Checklist 306: Safety Features on the Way and Features You’re Not Using
On this edition of The Checklist:
- Apple enhances data protection for high-risk users
- A big change to iCloud security
- Getting more out of your password manager
Apple and the high-risk user
Most computing platforms are built with the average user in mind. But over the past few years, it has become clear that in terms of cyber risk, not all computer users are the same.
Journalists, activists, and people living in authoritarian regimes all face extraordinary cybersecurity threats—often from extremely well-resourced nation-state actors and the commercial spyware industry that serves them.
iMessage Contact Key Verification is a feature that prevents bad actors from using advanced tactics to insert themselves into end-to-end encrypted communications. It helps high-risk users “verify that they are messaging only with the people they intend.” As Apple explains the feature:
Conversations between users who have enabled iMessage Contact Key Verification receive automatic alerts if an exceptionally advanced adversary, such as a state-sponsored attacker, were ever to succeed breaching cloud servers and inserting their own device to eavesdrop on these encrypted communications. And for even higher security, iMessage Contact Key Verification users can compare a Contact Verification Code in person, on FaceTime, or through another secure call.
Security Keys for Apple ID is another security feature aimed at high-risk users—and especially people who are more likely to face sophisticated attempts to breach or take over their accounts. It is essentially a beefed-up version of two-factor authentication that requires a hardware security key—arguably the gold standard in terms of 2FA implementations—to be used as one of the Apple account holder’s authentication factors.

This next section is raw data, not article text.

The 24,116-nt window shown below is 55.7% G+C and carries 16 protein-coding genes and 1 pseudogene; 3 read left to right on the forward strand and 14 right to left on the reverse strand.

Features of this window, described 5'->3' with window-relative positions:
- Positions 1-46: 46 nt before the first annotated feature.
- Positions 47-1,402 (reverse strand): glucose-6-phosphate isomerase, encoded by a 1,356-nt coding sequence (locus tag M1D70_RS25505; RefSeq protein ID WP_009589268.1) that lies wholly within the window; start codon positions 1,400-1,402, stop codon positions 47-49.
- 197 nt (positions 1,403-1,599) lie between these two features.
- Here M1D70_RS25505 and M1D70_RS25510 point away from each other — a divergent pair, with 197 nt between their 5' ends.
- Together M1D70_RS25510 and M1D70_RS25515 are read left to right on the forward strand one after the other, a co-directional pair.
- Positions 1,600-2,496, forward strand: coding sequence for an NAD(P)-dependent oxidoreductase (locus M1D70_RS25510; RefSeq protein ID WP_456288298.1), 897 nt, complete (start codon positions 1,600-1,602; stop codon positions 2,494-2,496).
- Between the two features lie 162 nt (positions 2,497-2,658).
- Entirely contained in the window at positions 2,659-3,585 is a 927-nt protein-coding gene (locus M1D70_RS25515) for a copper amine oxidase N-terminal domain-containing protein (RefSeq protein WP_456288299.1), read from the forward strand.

iCloud security and privacy gets a boost
Apple also introduced a data protection feature aimed at all users:
Advanced Data Protection for iCloud lets people protect the majority of their iCloud data with end-to-end encryption (E2EE).
At present, only highly sensitive iCloud data—think Keychain, Health, and payment data—is protected via E2EE. With Advanced Data Protection, users will be able to expand this protection to the following categories as well:
- iCloud Backups
- iCloud Drive
- Safari Bookmarks
- Siri Shortcuts
- Voice Memos
- Wallet passes
This is a significant move on Apple’s part—and may have a profound effect on the wider cybersecurity and privacy ecosystem. As Matthew Green, a professor of cryptography at Johns Hopkins, puts it:
Why is this a big deal? Because Apple sets the standard on what secure (consumer) cloud backup looks like. Even as an opt-in feature, this move will have repercussions all over the industry as competitors chase them.
Are you really using your password manager?
If you have a password manager…well first of all, good for you! We think everyone should get a password manager.
But even if you do have a password manager, you still might not be using it to full effect.
The folks at ZDNET have put together a list of all the things password managers can do (in addition to managing passwords, that is). It’s worth reading in full, but if you only have time for the highlights version, here are a few less well-known benefits of password managers:
- Multi-device support: If you have a password manager, use it on everything—including in web browsers via the password manager’s browser extension. This lets you create and save new passwords on the fly, even if you’re not using your main device at the time.
- 2FA protection: Many password managers support it. Many people don’t use it. Turning on 2FA for your password manager is like getting super-security for all your passwords!
- Secure data storage: Password managers don’t just store passwords securely. They store all kinds of things securely! Use your password manager to safeguard bank information, photos of ID documents, sensitive contact details, secret notes, and more.
- Strong password generation: Humans are bad at creating good passwords—mostly because we’re truly awful at generating the kind of true randomness that makes a password strong. Password managers, on the other hand, excel at this task. If you aren’t using a password manager to create your passwords, start now!